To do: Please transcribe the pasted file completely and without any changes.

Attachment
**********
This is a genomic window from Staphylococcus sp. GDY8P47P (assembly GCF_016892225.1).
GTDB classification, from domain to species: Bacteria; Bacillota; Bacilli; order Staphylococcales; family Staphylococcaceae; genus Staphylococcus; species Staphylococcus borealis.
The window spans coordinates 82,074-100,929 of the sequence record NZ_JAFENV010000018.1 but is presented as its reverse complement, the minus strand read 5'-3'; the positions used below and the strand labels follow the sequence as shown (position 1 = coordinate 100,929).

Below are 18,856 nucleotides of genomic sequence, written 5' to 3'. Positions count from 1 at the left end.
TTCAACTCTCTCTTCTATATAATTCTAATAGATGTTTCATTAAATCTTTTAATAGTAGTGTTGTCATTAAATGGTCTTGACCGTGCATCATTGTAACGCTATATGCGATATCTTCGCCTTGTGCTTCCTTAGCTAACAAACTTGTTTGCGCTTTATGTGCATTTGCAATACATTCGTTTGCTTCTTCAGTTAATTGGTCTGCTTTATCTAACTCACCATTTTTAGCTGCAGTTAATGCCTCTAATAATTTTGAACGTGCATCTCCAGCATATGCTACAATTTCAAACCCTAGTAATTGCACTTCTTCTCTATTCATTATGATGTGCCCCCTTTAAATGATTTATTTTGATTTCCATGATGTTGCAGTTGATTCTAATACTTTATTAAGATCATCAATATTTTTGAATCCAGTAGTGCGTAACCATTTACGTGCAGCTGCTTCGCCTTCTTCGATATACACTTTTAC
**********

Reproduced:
This is a genomic window from Staphylococcus sp. GDY8P47P (assembly GCF_016892225.1).
GTDB classification, from domain to species: Bacteria; Bacillota; Bacilli; order Staphylococcales; family Staphylococcaceae; genus Staphylococcus; species Staphylococcus borealis.
The window spans coordinates 82,074-100,929 of the sequence record NZ_JAFENV010000018.1 but is presented as its reverse complement, the minus strand read 5'-3'; the positions used below and the strand labels follow the sequence as shown (position 1 = coordinate 100,929).

Below are 18,856 nucleotides of genomic sequence, written 5' to 3'. Positions count from 1 at the left end.
TTCAACTCTCTCTTCTATATAATTCTAATAGATGTTTCATTAAATCTTTTAATAGTAGTGTTGTCATTAAATGGTCTTGACCGTGCATCATTGTAACGCTATATGCGATATCTTCGCCTTGTGCTTCCTTAGCTAACAAACTTGTTTGCGCTTTATGTGCATTTGCAATACATTCGTTTGCTTCTTCAGTTAATTGGTCTGCTTTATCTAACTCACCATTTTTAGCTGCAGTTAATGCCTCTAATAATTTTGAACGTGCATCTCCAGCATATGCTACAATTTCAAACCCTAGTAATTGCACTTCTTCTCTATTCATTATGATGTGCCCCCTTTAAATGATTTATTTTGATTTCCATGATGTTGCAGTTGATTCTAATACTTTATTAAGATCATCAATATTTTTGAATCCAGTAGTGCGTAACCATTTACGTGCAGCTGCTTCGCCTTCTTCGATATACACTTTTAC